About the Film
Hundreds of thousands of people have fled Syria to Europe since 2015. They live among us, and yet they are “not really here”. Every minute their mobile phones may be transmitting messages and videos from Syria; the war is always present on their phones and they can’t do anything about it.
The film portrays four people in Europe torn between these two realities and gives an intimate insight into daily life in Syria through private messages and videos from people inside the war zone:
From D.who is managing a women’s center in Idlib, a heavily bombed rebel area, and trying to get on with her everyday life. From Shahinaz’s mother and sister, trying to escape to Europe. From Omar’s friends inside an area controlled by ISIS and from J. incarcerated in a Syrian prison for more than five years without trial.
About the concept
Private photos, videos and messages have a strong emotional force; these are not the anonymous pictures we see on news broadcasts, but rather messages from the friends and relatives of our protagonists. They arrive every few weeks, or daily – videos of bombardments that pop up on the screen during a walk in a park or a shopping trio; in a café, the latest ISIS propaganda appears with a list of those recently executed, some of whom may be friends.
The images are full of contrasts: shopping streets and streets bombed beyond recognition, children playing and the injured being recovered from rubble, giggling girls in front of a school and fully veiled women in ISIS-controlled areas.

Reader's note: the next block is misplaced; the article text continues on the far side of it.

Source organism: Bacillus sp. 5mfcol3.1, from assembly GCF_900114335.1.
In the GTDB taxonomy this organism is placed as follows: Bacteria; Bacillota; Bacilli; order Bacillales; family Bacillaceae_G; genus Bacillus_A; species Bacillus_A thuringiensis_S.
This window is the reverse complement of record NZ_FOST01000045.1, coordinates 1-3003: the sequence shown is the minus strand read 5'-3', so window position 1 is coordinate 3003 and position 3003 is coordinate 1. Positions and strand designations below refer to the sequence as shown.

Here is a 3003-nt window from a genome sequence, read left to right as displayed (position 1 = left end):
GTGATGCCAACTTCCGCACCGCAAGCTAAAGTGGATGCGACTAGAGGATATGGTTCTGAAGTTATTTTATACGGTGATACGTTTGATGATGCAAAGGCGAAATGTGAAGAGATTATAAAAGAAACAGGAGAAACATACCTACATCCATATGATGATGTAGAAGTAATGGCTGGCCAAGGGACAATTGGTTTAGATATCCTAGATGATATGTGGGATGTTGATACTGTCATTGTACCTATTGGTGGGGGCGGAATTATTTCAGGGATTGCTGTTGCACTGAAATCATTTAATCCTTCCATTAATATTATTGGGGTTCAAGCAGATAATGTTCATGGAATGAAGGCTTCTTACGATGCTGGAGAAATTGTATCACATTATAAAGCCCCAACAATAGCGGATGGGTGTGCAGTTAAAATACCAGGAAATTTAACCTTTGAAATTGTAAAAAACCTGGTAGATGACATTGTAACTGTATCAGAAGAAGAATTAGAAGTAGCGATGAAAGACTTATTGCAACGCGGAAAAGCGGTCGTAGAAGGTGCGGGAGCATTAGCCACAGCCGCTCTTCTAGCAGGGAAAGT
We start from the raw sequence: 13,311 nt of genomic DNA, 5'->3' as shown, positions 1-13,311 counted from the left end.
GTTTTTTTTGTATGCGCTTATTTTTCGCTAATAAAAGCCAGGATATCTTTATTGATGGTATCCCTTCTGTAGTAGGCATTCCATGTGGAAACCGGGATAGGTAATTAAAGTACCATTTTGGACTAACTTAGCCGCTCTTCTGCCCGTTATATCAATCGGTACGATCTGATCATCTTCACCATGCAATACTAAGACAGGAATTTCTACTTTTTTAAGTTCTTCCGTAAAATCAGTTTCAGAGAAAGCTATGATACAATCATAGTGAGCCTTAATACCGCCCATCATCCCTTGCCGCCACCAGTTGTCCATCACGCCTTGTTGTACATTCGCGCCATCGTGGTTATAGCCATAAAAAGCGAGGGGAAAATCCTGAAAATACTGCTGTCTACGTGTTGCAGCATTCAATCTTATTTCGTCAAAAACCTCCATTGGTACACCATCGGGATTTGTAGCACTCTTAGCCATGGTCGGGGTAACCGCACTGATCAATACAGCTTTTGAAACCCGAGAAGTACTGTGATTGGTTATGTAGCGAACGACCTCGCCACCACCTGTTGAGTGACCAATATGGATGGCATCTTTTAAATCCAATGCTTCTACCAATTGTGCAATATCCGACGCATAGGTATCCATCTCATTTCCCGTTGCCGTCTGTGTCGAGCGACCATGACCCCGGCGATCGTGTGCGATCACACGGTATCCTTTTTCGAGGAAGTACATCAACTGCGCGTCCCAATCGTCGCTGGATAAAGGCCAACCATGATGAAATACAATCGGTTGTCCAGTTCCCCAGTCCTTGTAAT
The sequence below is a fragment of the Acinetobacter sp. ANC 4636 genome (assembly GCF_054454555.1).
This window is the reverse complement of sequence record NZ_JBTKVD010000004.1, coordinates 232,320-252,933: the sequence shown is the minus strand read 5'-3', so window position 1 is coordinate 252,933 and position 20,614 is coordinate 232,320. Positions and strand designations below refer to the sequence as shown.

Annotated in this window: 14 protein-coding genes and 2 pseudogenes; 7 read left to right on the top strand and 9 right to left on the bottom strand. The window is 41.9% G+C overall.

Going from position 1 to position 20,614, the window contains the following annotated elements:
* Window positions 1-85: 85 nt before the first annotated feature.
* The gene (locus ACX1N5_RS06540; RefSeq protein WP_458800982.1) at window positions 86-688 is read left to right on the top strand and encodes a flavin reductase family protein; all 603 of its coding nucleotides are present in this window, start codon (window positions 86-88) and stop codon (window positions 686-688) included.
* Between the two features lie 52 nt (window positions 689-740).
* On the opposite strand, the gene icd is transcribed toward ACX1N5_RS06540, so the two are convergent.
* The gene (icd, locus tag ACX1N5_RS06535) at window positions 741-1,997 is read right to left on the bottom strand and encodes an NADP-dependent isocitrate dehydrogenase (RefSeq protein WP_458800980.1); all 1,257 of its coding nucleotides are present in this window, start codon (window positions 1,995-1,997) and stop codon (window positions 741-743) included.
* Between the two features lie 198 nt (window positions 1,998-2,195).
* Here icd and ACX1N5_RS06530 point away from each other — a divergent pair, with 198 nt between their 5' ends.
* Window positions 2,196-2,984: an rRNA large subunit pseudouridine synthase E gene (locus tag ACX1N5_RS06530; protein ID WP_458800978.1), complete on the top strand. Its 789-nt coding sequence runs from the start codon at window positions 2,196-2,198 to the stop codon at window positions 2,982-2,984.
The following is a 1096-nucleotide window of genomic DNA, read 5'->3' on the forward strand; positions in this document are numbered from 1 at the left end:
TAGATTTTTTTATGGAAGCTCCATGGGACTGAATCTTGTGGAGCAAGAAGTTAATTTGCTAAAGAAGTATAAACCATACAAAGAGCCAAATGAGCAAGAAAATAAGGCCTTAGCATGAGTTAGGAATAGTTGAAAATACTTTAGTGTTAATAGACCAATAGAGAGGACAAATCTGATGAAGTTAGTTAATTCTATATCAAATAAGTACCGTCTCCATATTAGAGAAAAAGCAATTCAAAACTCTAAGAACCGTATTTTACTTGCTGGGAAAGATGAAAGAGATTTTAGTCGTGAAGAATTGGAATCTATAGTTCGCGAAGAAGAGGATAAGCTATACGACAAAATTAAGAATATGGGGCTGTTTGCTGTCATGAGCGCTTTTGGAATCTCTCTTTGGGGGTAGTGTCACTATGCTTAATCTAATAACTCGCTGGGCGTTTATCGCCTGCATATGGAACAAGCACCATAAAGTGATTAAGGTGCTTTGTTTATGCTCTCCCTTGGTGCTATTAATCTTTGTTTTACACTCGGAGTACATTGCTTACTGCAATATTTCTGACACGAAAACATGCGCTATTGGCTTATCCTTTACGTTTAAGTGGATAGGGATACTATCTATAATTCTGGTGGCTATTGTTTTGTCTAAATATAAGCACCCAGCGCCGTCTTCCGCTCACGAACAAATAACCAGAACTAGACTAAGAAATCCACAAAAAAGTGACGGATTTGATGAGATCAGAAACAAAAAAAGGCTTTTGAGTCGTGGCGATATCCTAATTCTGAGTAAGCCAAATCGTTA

The pictures allow us to come close. We are there as relatives try to escape, as friends get bombed or risk their lives to send messages from ISIS territory.
We are also there when there are suddenly no more messages. And we can feel the helplessness of those who escaped to safe places in Europe but who can’t enjoy their freedom because the war is still going on.
How the film is made
The film was realized through an Open Call on our website and research by our team. We invited people who had fled to Europe from Syria to be part of the film. People who constantly receive news from their home country, from their family or friends who text, call, skype or send videos showing what it means to live in Aleppo or Damascus, or under ISIS. We accompanied some of them for almost a year. We wanted to show their situation and give the war a face.